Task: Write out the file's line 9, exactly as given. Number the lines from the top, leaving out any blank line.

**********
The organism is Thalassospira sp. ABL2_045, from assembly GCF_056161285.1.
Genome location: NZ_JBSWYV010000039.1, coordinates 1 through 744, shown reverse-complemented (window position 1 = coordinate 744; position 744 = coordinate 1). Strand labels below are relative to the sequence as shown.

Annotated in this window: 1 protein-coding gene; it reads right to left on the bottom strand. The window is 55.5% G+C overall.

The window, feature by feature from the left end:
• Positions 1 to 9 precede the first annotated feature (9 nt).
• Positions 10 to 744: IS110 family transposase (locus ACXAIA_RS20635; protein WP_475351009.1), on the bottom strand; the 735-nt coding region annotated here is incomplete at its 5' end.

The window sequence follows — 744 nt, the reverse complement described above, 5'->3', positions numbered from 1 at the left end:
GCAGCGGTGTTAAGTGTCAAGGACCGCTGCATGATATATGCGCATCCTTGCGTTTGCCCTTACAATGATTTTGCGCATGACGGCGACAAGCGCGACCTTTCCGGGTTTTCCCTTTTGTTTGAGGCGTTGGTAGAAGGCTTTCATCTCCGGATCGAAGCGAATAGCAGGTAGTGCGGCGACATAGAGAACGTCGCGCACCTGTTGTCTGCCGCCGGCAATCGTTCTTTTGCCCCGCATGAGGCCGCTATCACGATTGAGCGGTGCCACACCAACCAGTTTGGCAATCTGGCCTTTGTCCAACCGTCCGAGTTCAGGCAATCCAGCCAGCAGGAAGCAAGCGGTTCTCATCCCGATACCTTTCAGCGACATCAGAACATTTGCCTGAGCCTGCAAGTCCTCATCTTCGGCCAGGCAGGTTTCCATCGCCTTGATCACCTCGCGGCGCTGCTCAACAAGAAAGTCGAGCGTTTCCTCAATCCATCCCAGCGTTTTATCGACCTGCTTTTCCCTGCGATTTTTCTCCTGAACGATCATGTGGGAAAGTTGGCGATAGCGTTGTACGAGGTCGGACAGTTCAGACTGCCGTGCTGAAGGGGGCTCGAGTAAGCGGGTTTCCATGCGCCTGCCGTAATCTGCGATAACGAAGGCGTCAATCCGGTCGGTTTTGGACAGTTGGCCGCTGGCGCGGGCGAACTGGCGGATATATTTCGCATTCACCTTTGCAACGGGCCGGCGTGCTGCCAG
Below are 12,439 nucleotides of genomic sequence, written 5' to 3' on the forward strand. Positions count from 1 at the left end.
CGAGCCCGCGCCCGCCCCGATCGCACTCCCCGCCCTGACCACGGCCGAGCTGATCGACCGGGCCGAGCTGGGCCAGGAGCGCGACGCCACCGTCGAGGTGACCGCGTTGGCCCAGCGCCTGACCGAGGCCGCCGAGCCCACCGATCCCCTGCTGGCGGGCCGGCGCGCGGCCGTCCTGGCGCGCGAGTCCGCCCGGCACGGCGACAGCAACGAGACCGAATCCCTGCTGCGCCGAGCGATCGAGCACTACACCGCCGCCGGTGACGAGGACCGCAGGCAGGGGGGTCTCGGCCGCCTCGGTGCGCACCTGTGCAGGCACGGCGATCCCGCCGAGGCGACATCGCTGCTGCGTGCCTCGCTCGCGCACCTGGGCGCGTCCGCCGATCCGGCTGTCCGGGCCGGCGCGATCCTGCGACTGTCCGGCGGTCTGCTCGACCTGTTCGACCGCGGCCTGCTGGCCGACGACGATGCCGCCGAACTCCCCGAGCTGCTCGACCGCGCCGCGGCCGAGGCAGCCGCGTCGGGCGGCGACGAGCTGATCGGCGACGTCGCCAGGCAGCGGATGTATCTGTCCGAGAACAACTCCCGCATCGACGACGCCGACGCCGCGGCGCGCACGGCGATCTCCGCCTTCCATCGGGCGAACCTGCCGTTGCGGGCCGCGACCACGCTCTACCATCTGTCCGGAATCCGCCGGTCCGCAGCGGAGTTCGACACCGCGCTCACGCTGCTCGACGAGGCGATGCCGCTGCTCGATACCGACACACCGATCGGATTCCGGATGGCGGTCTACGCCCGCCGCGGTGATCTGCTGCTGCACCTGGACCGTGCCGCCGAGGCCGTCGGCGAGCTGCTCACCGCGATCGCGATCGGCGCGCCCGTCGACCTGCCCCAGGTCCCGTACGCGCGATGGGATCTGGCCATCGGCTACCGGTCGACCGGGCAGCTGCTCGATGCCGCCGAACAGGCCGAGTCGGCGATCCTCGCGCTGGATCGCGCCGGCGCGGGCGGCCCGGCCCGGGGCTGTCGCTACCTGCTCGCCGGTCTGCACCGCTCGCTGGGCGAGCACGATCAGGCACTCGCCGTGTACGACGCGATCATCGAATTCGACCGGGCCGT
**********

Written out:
Below are 12,439 nucleotides of genomic sequence, written 5' to 3' on the forward strand. Positions count from 1 at the left end.